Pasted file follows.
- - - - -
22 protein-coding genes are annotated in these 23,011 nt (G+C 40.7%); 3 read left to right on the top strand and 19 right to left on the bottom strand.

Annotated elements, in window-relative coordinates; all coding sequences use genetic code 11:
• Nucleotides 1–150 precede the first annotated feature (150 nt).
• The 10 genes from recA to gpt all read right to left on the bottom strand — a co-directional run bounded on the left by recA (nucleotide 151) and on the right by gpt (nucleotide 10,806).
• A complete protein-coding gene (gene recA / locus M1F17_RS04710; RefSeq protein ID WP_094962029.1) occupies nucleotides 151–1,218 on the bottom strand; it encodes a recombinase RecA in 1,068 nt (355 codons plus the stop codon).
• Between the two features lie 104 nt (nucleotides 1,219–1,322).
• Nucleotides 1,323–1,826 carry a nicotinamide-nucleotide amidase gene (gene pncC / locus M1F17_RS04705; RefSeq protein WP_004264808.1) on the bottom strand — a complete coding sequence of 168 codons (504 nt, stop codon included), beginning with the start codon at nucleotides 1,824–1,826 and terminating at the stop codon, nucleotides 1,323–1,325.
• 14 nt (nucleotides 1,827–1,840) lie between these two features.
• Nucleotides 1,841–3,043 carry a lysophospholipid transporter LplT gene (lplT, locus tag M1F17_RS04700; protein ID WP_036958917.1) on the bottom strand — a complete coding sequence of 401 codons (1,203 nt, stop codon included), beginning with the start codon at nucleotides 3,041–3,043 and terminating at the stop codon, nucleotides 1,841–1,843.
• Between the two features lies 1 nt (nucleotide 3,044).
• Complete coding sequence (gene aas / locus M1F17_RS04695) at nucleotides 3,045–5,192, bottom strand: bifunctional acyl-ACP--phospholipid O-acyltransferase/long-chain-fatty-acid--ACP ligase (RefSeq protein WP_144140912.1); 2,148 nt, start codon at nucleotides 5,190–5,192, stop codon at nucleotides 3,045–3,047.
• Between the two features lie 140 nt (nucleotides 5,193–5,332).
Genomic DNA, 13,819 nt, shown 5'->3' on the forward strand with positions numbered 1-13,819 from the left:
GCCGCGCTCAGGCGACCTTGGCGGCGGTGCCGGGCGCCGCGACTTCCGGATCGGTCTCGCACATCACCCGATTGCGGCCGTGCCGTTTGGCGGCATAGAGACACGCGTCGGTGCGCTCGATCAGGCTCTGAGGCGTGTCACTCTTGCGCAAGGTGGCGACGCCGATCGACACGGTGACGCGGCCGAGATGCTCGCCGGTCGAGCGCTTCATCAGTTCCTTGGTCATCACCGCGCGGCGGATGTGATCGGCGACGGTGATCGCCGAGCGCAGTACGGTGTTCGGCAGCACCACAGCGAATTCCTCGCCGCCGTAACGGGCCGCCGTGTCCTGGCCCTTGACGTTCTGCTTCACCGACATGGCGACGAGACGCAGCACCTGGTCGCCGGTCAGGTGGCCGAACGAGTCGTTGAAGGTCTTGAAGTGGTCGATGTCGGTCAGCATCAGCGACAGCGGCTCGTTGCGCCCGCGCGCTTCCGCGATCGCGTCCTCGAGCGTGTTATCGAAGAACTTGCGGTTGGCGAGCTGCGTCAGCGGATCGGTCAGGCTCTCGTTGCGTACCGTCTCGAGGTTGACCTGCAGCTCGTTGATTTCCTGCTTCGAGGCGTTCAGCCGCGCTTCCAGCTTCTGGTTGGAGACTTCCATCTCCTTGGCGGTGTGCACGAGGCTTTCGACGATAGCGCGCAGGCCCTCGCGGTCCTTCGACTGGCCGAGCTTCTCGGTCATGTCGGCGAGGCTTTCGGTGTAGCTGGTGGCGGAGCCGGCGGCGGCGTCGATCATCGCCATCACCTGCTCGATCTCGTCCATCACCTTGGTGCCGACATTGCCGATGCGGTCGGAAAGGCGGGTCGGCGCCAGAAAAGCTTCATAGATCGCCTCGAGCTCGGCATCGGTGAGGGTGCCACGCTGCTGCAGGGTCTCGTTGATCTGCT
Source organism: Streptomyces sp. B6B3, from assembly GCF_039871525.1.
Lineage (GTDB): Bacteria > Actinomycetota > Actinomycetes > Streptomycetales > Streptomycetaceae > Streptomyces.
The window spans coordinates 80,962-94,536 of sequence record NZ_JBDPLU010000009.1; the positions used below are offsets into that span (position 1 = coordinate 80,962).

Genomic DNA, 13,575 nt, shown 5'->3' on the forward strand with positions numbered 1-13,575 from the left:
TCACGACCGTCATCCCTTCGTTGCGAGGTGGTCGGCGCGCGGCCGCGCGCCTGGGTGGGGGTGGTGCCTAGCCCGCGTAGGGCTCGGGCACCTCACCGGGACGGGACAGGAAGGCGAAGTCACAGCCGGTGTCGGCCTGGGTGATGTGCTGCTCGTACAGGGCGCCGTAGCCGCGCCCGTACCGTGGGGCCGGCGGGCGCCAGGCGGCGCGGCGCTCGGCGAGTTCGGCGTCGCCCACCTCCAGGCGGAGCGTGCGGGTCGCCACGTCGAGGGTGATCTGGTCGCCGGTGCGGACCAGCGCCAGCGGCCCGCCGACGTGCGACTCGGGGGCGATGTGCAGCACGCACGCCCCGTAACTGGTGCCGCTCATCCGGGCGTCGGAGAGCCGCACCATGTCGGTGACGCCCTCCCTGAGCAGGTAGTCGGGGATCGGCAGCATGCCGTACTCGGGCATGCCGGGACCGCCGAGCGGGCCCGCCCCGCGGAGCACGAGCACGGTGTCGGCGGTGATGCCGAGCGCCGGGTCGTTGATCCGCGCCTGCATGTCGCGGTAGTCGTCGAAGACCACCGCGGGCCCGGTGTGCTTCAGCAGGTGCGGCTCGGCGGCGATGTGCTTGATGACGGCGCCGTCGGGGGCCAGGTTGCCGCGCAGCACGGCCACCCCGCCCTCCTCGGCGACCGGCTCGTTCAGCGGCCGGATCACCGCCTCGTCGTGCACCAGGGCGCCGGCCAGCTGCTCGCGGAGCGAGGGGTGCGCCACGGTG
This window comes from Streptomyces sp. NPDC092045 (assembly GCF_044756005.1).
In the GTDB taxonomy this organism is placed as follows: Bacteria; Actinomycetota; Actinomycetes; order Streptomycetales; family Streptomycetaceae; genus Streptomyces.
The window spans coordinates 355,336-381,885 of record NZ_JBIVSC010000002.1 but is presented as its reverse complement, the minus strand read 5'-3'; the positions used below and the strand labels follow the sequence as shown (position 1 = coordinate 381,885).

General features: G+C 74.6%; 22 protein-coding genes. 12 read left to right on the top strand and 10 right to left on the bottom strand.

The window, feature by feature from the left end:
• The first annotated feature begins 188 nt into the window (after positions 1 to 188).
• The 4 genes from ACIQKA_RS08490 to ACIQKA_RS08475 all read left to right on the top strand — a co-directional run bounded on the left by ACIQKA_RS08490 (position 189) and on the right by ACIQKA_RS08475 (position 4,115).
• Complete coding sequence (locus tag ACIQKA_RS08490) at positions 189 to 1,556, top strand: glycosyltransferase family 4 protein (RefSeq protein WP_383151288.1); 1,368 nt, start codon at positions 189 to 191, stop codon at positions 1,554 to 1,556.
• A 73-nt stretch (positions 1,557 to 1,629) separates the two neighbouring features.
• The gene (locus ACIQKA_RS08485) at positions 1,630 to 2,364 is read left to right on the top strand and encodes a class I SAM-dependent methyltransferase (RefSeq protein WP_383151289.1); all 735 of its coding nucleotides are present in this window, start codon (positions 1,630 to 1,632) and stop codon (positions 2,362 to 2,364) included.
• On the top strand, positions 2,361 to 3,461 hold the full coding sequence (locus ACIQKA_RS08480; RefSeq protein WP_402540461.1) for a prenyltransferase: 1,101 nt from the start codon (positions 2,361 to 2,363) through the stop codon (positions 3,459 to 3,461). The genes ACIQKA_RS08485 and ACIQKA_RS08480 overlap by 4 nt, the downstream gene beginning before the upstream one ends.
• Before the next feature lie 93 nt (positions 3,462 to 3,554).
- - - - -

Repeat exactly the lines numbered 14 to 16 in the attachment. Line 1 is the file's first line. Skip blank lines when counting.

GCCGCGCTCAGGCGACCTTGGCGGCGGTGCCGGGCGCCGCGACTTCCGGATCGGTCTCGCACATCACCCGATTGCGGCCGTGCCGTTTGGCGGCATAGAGACACGCGTCGGTGCGCTCGATCAGGCTCTGAGGCGTGTCACTCTTGCGCAAGGTGGCGACGCCGATCGACACGGTGACGCGGCCGAGATGCTCGCCGGTCGAGCGCTTCATCAGTTCCTTGGTCATCACCGCGCGGCGGATGTGATCGGCGACGGTGATCGCCGAGCGCAGTACGGTGTTCGGCAGCACCACAGCGAATTCCTCGCCGCCGTAACGGGCCGCCGTGTCCTGGCCCTTGACGTTCTGCTTCACCGACATGGCGACGAGACGCAGCACCTGGTCGCCGGTCAGGTGGCCGAACGAGTCGTTGAAGGTCTTGAAGTGGTCGATGTCGGTCAGCATCAGCGACAGCGGCTCGTTGCGCCCGCGCGCTTCCGCGATCGCGTCCTCGAGCGTGTTATCGAAGAACTTGCGGTTGGCGAGCTGCGTCAGCGGATCGGTCAGGCTCTCGTTGCGTACCGTCTCGAGGTTGACCTGCAGCTCGTTGATTTCCTGCTTCGAGGCGTTCAGCCGCGCTTCCAGCTTCTGGTTGGAGACTTCCATCTCCTTGGCGGTGTGCACGAGGCTTTCGACGATAGCGCGCAGGCCCTCGCGGTCCTTCGACTGGCCGAGCTTCTCGGTCATGTCGGCGAGGCTTTCGGTGTAGCTGGTGGCGGAGCCGGCGGCGGCGTCGATCATCGCCATCACCTGCTCGATCTCGTCCATCACCTTGGTGCCGACATTGCCGATGCGGTCGGAAAGGCGGGTCGGCGCCAGAAAAGCTTCATAGATCGCCTCGAGCTCGGCATCGGTGAGGGTGCCACGCTGCTGCAGGGTCTCGTTGATCTGCT
Source organism: Streptomyces sp. B6B3, from assembly GCF_039871525.1.
Lineage (GTDB): Bacteria > Actinomycetota > Actinomycetes > Streptomycetales > Streptomycetaceae > Streptomyces.